The Far North District Council has been forced to make a U-turn on a decision made just a month earlier about development restrictions in a historic corner of Paihia.
Since an Environment Court ruling in 2006, the Paihia Mission Heritage Area - which includes St Paul's Church, a cemetery, the ruins of William Williams' 1832 home and 12 private properties along Marsden Rd - has been protected from development by tough, but temporary, rules designed to protect the area's character and history as one of New Zealand's first mission stations.
The council was supposed to eventually set permanent rules in its district plan.
The process was to have started at the council's May meeting but councillors voted to hold off with the district plan change, saying the estimated $25,000 cost was an imprudent use of public money in a time of belt-tightening and budget-cutting.
Councillors also said that the positions of the two parties in the dispute over development rules - the property owners and the Paihia Heritage Precinct Support Society - were so far apart that the issue was likely to end up back in court whatever they decided.
But the council's hand has been forced by a threat of legal action from property owners in the Heritage Area, who can do little with their land under current rules.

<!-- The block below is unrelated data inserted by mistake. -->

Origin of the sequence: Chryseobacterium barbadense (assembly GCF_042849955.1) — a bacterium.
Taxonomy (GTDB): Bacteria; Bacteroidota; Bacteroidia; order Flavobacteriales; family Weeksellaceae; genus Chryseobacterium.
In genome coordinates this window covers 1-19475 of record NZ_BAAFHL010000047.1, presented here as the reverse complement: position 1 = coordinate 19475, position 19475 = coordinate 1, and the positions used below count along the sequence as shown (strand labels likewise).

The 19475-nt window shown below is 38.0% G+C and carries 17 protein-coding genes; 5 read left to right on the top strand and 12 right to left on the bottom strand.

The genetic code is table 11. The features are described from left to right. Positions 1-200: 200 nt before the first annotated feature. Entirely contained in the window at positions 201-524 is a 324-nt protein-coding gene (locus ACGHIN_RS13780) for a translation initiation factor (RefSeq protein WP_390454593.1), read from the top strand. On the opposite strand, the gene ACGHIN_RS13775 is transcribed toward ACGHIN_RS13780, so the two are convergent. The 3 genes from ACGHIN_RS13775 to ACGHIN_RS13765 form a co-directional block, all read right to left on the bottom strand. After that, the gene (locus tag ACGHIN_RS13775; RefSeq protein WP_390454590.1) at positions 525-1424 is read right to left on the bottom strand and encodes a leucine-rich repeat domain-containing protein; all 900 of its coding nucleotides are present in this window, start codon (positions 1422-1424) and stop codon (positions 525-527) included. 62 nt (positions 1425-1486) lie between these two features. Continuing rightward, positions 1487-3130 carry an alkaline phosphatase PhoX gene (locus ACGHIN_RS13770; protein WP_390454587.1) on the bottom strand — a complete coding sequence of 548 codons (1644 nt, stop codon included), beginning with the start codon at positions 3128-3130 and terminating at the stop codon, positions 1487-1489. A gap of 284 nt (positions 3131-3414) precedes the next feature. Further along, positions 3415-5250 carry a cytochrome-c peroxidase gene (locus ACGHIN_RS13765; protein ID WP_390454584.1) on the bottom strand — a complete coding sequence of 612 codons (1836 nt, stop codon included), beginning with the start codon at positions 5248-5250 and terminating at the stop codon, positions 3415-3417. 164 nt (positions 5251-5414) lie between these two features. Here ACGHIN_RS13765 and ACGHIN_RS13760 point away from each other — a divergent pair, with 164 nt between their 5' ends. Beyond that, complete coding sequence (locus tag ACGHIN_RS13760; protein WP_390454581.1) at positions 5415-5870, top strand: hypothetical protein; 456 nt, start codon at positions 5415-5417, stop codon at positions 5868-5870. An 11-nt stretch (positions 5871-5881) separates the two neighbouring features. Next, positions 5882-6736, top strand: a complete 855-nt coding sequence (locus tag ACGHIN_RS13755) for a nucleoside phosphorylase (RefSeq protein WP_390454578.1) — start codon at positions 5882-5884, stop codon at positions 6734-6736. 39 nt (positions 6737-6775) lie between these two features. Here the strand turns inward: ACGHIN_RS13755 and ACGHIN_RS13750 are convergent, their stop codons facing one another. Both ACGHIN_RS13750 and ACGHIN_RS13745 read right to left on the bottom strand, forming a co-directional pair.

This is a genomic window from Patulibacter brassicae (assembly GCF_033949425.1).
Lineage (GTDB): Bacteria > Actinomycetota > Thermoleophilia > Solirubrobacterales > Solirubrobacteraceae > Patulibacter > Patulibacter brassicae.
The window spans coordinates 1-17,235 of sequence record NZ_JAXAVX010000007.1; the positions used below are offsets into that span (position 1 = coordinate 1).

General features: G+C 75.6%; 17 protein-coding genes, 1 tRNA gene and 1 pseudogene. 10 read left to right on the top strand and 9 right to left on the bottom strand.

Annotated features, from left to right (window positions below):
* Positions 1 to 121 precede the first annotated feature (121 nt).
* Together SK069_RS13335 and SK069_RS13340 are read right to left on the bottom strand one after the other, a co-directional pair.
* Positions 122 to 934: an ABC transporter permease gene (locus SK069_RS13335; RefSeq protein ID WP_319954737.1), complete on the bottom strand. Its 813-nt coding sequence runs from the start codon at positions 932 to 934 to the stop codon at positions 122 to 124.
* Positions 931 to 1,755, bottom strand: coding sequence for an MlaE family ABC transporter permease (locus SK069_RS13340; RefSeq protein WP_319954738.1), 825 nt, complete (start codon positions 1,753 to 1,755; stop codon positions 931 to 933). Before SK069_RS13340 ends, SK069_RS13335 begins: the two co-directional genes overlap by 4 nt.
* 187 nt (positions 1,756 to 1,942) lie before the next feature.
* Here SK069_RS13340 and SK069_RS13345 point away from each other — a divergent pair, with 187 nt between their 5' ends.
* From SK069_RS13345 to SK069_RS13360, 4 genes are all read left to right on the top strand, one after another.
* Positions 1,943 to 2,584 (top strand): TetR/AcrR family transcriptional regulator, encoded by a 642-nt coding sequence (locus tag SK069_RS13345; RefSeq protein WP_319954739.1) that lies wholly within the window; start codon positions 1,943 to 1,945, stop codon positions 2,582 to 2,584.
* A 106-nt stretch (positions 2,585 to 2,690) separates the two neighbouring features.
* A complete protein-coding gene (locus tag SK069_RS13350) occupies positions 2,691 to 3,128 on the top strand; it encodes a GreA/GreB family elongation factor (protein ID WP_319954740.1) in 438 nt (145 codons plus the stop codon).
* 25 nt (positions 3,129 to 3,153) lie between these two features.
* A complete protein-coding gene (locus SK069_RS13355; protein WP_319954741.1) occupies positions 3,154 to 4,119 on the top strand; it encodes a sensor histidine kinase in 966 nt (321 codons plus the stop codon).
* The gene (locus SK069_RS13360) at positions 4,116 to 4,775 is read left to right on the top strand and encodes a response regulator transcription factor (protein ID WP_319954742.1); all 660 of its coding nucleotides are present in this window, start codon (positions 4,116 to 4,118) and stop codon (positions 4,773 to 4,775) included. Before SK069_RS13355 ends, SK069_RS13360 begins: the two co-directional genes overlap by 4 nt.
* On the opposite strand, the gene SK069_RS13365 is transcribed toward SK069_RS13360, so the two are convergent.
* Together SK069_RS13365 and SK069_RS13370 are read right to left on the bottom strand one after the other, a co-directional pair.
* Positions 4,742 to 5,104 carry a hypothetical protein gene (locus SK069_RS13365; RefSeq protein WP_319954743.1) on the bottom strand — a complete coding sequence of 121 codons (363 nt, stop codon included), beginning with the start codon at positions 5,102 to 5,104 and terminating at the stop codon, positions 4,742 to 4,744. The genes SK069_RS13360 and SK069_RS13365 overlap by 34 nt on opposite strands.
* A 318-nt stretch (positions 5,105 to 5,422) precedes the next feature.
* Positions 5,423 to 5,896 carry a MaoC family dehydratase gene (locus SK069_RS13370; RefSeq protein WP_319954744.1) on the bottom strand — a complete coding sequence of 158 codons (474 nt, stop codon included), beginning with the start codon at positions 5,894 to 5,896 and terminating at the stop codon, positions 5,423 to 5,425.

A letter from the group's lawyer informed the council that legal action would start the day after its June meeting, unless the district plan change process was started.
Acting environmental management boss Murray McDonald said at last week's meeting the council would be on "shaky ground" if legal action went ahead.
If the issue ended up in the High Court, the cost to ratepayers was likely to be substantial, he said.
While the council had so far focused on the two opposing groups, many other people in Paihia were likely to want to have a say because the final decision could shape the future appearance of a stretch of Paihia's waterfront.
Deputy Mayor Ann Court said she did not realise at the May meeting that councillors had been committed to acting on the plan change by a previous council.
There was a lesson to be taken from the U-turn, she said.
"As a council we should should not commit ratepayers to helping small groups of people fight their battles with ratepayer money."